Stalking case serves as a cautionary tale

By Alex Milstein – Staff Writer – amilstei@unca.edu

A recent case of stalking on the UNC Asheville campus shows college students the importance of caution when posting public information online.

The incident, which occurred in the beginning of September, is still under investigation, according to Eric Boyce, chief of police.

The case involved one student receiving continuous emails from another student to the point where the student receiving the emails felt it necessary to report it to the campus police, Boyce said.

“With the prevalence of social media, students are going to need to be aware about what they are putting out there. There could be a perception that some online stalking is going on just by the things students post on their Facebook or other people’s Facebook,” Boyce said.

Boyce said physical stalking is very rare and electronic communication seems to be the main form of stalking on UNCA’s campus in recent years.

“I think students need to be really aware and understand that once they post that stuff on there, people are going to read it, or receive, or take inferences from only what they read and not know why the person wrote that,” Boyce said.

According to Boyce, a main problem lies with the actual content of electronic communication.

“It’s very important to consider what you are actually posting or texting, and to not send something really random or what people might consider bizarre, because students are really aware of that stuff going on, and they want to at least tell somebody when things start to look odd,” Boyce said.

Boyce said, to ensure safety, students should be aware of what they’re posting online and how they are communicating through electronic devices.

 Jay Cutspec, director of the Health and Counseling Center, said very little stalking occurs on the UNCA campus.

“I’ve been here for about seven years and we really have not had a whole lot of cases about stalking. It’s not something we routinely deal with, so generally, I don’t see it as a problem on campus,” Cutspec said.

Cutspec said abusive relationships after the couple separates cause most cases of stalking.

“We usually see stalking in the context of an abusive relationship gone bad. Usually the couple has been separated for a period of time, and during that time, one or the other partner starts to stalk the other in terms of text messaging or following them around campus, that kind of thing. I can only really think of one or two cases that I’ve heard of since I’ve been here,” Cutspec said.

With the new forms of social networks and communications, stalking is made easier for everyone, and students need to be careful of what information they release to the public, Cutspec said.

“Generally with stalking, it is one person who is obsessed with someone else, and it could really be for a variety of reasons. My experiences here, it is mostly around a relationship gone bad. I’m really not aware of anonymous stalking, I’ve never really seen on campus,” Cutspec said.

Cutspec said he has advice for students who feel they are being stalked: The most important thing is to tell somebody.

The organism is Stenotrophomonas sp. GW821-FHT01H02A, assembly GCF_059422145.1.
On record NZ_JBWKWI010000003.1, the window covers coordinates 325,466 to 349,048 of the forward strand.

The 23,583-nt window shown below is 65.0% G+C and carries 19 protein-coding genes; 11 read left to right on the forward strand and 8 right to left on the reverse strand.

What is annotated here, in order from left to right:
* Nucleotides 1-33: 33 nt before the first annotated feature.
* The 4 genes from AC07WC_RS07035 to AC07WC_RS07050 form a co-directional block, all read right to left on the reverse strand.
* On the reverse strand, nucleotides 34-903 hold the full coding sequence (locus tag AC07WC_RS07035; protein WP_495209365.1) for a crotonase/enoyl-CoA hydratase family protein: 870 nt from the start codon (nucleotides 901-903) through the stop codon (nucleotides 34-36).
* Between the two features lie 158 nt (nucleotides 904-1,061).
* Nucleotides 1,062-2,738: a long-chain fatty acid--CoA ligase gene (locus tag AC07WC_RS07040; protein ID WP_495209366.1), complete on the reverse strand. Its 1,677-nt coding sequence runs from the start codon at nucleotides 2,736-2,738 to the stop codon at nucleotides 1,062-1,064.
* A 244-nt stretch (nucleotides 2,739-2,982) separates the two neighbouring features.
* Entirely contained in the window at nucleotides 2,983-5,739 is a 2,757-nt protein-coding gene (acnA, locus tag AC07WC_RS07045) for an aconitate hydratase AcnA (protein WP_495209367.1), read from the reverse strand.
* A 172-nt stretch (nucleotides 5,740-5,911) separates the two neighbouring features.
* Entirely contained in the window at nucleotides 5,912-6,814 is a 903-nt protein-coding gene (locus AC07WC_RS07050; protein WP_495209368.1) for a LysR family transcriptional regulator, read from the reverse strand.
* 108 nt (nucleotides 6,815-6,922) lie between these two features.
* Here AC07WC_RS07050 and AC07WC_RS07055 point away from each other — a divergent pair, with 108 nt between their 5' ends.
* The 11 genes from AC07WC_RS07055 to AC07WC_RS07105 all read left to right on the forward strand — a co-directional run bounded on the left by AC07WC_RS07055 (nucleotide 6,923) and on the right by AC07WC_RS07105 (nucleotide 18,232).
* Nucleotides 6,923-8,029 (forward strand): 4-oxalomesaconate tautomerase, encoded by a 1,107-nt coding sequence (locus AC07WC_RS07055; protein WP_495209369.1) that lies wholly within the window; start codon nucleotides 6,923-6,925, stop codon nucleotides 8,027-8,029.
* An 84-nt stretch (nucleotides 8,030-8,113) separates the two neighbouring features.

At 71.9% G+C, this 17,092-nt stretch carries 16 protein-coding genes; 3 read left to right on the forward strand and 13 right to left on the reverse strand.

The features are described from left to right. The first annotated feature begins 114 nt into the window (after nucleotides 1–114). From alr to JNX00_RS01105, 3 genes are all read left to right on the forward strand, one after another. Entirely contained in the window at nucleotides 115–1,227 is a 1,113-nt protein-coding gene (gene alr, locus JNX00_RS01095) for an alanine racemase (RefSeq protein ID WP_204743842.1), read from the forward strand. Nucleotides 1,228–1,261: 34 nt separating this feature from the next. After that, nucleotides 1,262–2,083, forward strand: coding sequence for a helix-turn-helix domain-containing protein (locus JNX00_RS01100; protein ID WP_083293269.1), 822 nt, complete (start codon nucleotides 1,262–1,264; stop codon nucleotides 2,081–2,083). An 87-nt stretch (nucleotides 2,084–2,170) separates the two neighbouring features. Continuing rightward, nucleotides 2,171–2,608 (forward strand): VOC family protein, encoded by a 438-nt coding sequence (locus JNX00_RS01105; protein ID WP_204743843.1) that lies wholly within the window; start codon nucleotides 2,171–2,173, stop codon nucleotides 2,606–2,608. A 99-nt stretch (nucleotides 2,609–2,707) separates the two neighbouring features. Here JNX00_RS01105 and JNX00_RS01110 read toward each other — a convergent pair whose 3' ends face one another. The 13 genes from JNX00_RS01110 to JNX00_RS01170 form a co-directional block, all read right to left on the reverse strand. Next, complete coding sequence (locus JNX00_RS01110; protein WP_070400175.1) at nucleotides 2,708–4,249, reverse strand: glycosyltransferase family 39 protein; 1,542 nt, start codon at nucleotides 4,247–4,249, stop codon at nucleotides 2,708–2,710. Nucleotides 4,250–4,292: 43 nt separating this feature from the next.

“Let someone know. I would contact the campus police, because even if you don’t want them to take action on it, they need to know about it. It’s also important that they know the individual involved,” Cutspec said.

One of the best ways to reduce stalking starts with reducing the means of information for stalkers to obtain, Cutspec said.

“It seems obvious, but it doesn’t always happen, is that students need to take steps to reduce it, meaning, block that number on your cell phone, or don’t let that person be your friend on Facebook anymore. What we find is a lot of times students aren’t willing to do that even though they don’t like the stalking,” Cutspec said.

Cutspec said he urges students to be safe, make sure somebody is aware if an incident happens, and do not put yourself in a situation with a person you feel uncomfortable being around.

“I hear about stalking kind of often on other campuses, but not really on ours,” Courtney Miller, a classics and philosophy student, said.

Miller said she hears about a lot of stalking cases going unreported.

“I feel like just because these things are hard to trace, they don’t get reported very often. So the number of stalkings is probably higher on our campus than we think it is. I’m really glad that it got reported,” Miller said.

Miller said stalking often refers to a physical act, and that stalking through email may not seem as noticed or threatening.

“I’m sure stalking happens quite a bit, and it’s probably really scary to see that in your email. Usually when you think of stalking you, you think of someone physically following you, so it may be seen as less legitimate threat through email because you can ignore an email, but you can’t always run away from someone who is following you,” Miller said.

Kirsten Frazelle, a junior English student, said Internet stalking does not surprise her, and she has heard of cases at other schools before.

“All evil comes from the Internet. I hadn’t heard of this case until now, I had only really just seen people acting weird sometimes. I didn’t realize it was an online case though, that is pretty interesting,” Frazelle said.

Frazelle, an on-campus resident, said she hasn’t heard talk of stalking on the UNCA campus, but has witnessed strange behavior from other students.

“It’s funny you mention stalking, I actually have a weird experience with that. There is someone who is pretty creepy toward my friend who lives in Mills, it’s pretty weird. But I really haven’t heard much about other stuff happening besides this guy just being a creep,” Frazelle said.

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